crosscare migrant project

Information & Advocacy Services

LIVING IN IRELAND: An Integration Website for Migrants living in Ireland

Description of the Scheme

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Crosscare Migrant Project provides an information and advocacy service to over 3,000 migrants every year from its Dublin City base. We also aim to affect positive change in migration related policy. We continually draw from our experience of working with Irish emigrants abroad and we continue to work with prospective and returned Irish emigrants.


Levels of political participation are some of the key indicators of inclusion of various social groups. The EU has clearly marked participation in the democratic process as one of the basic principles of successful migrant integration. According to Census 2011 just under 12% of the population of Ireland is non-Irish. Increasingly our non-Irish residents are becoming Irish citizens. Between January 2005 and June 2012 some 42,000 people became Irish citizens through naturalisation. Irish citizens of migrant background are a growing group and part of Irish society. Levels of political representation and participation need to increase accordingly.

The 2011 General Election saw a handful of new Irish citizens run for the Dáil – approximately 3 of the 564 people who ran for the 166 seats were naturalised Irish citizens. This is about half of one per cent of the candidates. While Ireland is at the early stages of its migrant integration story 0.5% is a percentage that needs to be improved upon significantly if Irish citizens of migrant background and migrant issues are to be represented at the central place of power in our society.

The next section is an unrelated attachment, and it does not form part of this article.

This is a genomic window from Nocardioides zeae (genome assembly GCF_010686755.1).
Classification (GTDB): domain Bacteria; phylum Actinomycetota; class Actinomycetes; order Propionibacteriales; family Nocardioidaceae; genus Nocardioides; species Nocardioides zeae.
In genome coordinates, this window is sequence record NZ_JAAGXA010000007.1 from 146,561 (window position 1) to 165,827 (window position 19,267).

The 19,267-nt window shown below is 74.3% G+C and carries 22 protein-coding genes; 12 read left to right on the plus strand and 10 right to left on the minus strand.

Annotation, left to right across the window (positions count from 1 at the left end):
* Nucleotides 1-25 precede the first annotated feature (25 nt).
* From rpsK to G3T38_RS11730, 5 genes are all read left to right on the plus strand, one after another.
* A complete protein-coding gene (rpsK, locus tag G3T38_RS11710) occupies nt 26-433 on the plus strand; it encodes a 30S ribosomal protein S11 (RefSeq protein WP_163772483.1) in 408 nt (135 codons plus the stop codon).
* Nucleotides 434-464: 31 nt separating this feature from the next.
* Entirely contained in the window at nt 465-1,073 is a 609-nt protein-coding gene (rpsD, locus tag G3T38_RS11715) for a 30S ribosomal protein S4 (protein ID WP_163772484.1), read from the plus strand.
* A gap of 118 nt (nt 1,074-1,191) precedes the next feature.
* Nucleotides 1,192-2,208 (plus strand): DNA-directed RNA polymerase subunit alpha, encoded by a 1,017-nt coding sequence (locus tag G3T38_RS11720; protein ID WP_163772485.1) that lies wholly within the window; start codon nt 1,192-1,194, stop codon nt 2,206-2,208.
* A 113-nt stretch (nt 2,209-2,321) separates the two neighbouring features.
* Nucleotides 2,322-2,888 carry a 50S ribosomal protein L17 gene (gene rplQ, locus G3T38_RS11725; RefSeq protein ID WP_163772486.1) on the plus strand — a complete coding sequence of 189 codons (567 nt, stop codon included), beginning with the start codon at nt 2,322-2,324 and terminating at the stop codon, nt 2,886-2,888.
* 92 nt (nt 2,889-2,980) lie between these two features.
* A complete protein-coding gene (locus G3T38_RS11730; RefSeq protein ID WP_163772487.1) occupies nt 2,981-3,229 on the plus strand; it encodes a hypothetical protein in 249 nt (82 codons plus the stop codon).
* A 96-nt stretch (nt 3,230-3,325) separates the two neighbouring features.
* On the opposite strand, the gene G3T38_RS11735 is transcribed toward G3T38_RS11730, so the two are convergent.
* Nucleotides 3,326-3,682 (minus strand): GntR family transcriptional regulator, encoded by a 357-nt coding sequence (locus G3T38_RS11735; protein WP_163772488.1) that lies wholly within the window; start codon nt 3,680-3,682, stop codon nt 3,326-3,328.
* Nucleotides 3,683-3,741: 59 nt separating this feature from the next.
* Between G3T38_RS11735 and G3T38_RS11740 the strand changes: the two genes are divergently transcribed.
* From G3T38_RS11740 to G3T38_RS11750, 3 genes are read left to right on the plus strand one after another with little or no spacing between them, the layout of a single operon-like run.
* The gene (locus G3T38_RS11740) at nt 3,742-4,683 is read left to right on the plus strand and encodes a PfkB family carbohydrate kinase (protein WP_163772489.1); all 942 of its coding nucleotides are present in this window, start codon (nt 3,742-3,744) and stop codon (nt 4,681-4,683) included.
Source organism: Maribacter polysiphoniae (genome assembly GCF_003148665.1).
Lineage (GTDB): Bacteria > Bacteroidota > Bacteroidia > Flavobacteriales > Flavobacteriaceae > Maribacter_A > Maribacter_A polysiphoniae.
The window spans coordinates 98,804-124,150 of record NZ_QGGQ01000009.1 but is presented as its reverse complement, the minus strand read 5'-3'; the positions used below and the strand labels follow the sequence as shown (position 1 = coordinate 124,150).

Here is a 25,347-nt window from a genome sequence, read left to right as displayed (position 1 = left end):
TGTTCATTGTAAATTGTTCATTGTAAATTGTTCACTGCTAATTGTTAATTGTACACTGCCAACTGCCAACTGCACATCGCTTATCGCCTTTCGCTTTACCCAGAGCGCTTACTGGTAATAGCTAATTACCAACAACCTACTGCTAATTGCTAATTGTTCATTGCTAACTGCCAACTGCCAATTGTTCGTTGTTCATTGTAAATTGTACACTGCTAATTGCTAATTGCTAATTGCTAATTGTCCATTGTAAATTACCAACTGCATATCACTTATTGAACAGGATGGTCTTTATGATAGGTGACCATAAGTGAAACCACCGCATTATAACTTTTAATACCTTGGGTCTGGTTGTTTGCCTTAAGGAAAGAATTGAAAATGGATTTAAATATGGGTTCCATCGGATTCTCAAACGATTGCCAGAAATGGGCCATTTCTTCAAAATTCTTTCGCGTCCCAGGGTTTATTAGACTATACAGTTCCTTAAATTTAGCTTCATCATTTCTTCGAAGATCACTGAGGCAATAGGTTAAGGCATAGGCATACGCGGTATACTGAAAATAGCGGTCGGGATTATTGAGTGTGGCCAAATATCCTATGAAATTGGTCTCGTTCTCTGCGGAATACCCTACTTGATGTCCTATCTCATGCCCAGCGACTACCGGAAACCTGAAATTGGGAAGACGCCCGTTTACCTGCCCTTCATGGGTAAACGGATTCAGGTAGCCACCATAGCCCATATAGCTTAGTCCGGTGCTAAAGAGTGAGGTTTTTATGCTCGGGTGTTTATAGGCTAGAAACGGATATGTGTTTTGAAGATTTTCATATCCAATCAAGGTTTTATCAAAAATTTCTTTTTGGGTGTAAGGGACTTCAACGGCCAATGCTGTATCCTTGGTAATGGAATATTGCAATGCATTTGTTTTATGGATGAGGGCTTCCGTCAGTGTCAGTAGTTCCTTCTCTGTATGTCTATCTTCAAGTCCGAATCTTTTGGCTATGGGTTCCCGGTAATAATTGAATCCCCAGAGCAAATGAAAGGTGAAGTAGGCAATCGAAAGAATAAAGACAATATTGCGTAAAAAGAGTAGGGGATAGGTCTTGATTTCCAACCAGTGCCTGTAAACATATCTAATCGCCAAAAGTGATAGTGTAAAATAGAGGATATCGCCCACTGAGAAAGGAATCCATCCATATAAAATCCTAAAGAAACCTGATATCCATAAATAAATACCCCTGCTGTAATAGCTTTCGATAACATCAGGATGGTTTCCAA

In response to this situation CMP is developing a scheme which will enhance the transparency of Irish politics for all and make it more accessible and meaningful to a marginalised and growing group of people that constitute 12% of the population of Ireland. The OPD Scheme Following on from recommendations of the report by the Africa Solidarity Centre in 2003 called Positive Politics and drawing from the example of an MP Shadowing Scheme that has been operating in the UK since 1999, with the support of the European Integration Fund Crosscare Migrant Project started up a TD Shadowing scheme for people with a migrant background - the Opening Power to Diversity Scheme (OPD Scheme).

How it works

Through the OPD scheme participants will get direct experience of the work of TDs. Participants will be matched with a particular TD for two days a week over a six month period. They will attend Committee meetings, Dáil sessions and where possible other meetings the TD holds as part of his/her immediate role in the Oireachtas. The participants will also be a part of the TDs office and will contribute actively to the work of the TD. Participants will also assist with constituency work. The six month period will usually encompass two Dáil terms. TDs from all parties and Independents will be targeted. This is a voluntary position and no financial remuneration is involved.

Selection criteria for the migrant participants

The participants involved will be people who:

  • are on a pathway towards Irish citizenship
  • or who may already be Irish citizens
  • are excellent communicators
  • can act as conduits to various migrant groups
  • with some knowledge of and a distinct interest in the political process
  • have specific skills than can be utilised and grown while working with the TD

Proposed impacts of the scheme

The ultimate aim of the scheme will be to help facilitate greater involvement in politics of people of migrant background. More particularly the impact of the OPD Scheme will be at three levels:

  • The direct experience for the participant and the variety of immediate benefits entailed in this such as an increased and unique knowledge of, connection with and insight into the political system
  • A stronger connection, understanding and sense of relevance of the political system among people of migrant background.
  • The promotion of diversity among politicians, the political establishment and society at large

For more information contact Danielle Mc Laughlin, Policy Officer, Crosscare Migrant Project, Cathedral St., Dublin 1. 01-8732844 and

Supported by

This project is co-financed by the European Commission under the European Integration Fund
and is supported by the Office for the Promotion of Migrant Integration in the Dept of Justice & Equality & Pobal.